Annual study on beluga whales continues

IFAW-supported researchers will study their patterns and behavior from the 12-meter tower, constructed with IFAW support, near the water's edge.Next week, the International Fund for Animal Welfare (IFAW) will commence another summer of beluga whale research as part of our longstanding White Sea Beluga Whale Project, in collaboration with staff of the marine mammals laboratory of the P.P. Shirshov Institute of Oceanology of the Russian Academy of Sciences.

As belugas congregate and begin to reproduce near Cape Beluzhy of the Solovetsky Island, IFAW-supported researchers will study their patterns and behavior from the 12-meter tower, constructed with IFAW support, near the water's edge.

READ: More cameras observe more aggregation in White Sea beluga whales

July is when the most animals ready to give birth arrive, when the peak of sightings of newly born calves takes place, and when it is possible to see how their mothers take care of them.

There is no better time for the expedition.

During the expedition, scientists have a number of goals:

  • The multi-year monitoring of population numbers and individual animals of the Solovetsky beluga whales through photo identification. This is particularly important now, due to the active development of environmental tourism near the Solovetsky Island, with more and more tourists arriving to see beluga whales, “the pearl of the White Sea.” In order to not disrupt the natural behavior of the animals, it is important to ensure silence. In their work the expedition participants use the most modern equipment allowing observation of behavioral changes in beluga whales near humans. A remotely piloted quadcopter and a heli-kite were purchased with IFAW support. This equipment allows monitoring and filming beluga whales without disturbing them.
  • Research of genetic structure of the Solovetsky congregation. The primary objective of this research is continuation of testing beluga whale tissues for persistent organic pollutants. In order to do so, small skin samples are collected using a crossbow, which will then be sent for laboratory analysis.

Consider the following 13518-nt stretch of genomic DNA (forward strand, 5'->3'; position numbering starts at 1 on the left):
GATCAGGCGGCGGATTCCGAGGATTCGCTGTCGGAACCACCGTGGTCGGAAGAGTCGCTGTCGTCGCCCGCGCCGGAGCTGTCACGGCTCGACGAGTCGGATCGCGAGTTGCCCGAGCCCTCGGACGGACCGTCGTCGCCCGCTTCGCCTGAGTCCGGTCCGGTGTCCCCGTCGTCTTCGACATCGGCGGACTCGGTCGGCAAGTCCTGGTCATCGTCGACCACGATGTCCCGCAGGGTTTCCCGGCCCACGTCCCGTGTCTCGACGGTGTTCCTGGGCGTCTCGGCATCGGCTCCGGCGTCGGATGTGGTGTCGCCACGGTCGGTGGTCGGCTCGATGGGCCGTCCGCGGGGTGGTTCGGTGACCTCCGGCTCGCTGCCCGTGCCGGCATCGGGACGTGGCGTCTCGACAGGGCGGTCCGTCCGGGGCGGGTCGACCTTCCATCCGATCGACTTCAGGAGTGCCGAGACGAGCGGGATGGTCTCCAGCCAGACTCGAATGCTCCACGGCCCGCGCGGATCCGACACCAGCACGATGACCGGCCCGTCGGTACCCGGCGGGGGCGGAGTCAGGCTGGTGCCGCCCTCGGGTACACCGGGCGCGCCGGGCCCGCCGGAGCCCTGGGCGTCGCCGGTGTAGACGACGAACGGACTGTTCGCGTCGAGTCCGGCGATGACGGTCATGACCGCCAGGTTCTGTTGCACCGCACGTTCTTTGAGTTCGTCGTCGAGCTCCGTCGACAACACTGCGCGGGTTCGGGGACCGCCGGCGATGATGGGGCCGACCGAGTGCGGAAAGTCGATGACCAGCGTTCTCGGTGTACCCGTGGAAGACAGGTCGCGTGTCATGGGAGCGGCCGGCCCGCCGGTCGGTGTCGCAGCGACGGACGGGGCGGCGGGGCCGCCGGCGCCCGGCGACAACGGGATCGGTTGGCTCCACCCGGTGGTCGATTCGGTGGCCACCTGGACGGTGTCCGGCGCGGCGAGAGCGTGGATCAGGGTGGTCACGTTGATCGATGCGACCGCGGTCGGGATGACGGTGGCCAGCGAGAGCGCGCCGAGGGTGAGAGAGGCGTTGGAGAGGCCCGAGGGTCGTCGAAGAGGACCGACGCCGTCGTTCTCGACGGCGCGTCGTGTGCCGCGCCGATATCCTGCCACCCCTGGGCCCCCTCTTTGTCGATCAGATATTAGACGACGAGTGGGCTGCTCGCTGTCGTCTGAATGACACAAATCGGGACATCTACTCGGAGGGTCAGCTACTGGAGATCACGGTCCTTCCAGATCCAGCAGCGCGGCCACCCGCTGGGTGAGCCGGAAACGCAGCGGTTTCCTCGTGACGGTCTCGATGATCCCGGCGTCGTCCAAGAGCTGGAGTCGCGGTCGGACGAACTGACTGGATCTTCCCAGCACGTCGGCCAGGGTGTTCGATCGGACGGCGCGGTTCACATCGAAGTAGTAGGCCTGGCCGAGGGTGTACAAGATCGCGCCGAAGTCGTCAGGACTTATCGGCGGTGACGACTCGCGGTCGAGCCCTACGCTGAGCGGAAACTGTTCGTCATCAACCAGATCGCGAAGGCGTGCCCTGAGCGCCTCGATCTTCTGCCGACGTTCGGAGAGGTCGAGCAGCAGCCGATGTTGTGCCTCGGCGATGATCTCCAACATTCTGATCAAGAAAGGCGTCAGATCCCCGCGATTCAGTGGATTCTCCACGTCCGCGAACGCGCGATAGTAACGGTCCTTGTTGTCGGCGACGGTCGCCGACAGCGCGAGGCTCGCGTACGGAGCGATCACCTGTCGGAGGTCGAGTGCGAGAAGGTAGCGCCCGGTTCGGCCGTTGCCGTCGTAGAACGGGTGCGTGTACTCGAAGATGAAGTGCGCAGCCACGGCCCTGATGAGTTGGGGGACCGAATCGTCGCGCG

• Recording acoustic activities of beluga whales. The scientists will try to determine ethological and acoustic correlations. In order to achieve this goal, an underwater acoustic radiator was purchased with IFAW support, and sound analyzers were restored to service after the previous summer research season. After a 5-year break there are plans to renew underwater filming of beluga whales using a submerged camera where the animals congregate most often. Unfortunately, success of these activities depends on the weather, which is completely unpredictable in the White Sea.

Let us wish the scientists luck and collection of abundant scientific materials!

--MD

Information provided by Very Krasnova and Anton Chernetsky, staff members of Institute of Oceanology of the Russian Academy of Sciences, long time partners of IFAW in White Sea beluga whales research and conservation.

Post a comment

Experts

Azzedine Downes,IFAW President and CEO
President and Chief Executive Officer
Beth Allgood, Country Director, United States
Country Director, United States
Cynthia Milburn, Director, Animal Welfare Outreach & Education
Senior Advisor, Policy Development
Dr. Joseph Okori
Regional Director, Southern Africa and Program Director, Landscape Conservation
Faye Cuevas, Esq.
Senior Vice President
Grace Ge Gabriel, Regional Director, Asia
Regional Director, Asia
Jason Bell, Vice President for Conservation and Animal Welfare
Vice President for Conservation and Animal Welfare
Executive Vice President
Executive Vice President
Matt Collis, Director, International Policy
Director, International Policy
Patrick Ramage, Program Director, Whales
Program Director, Marine Conservation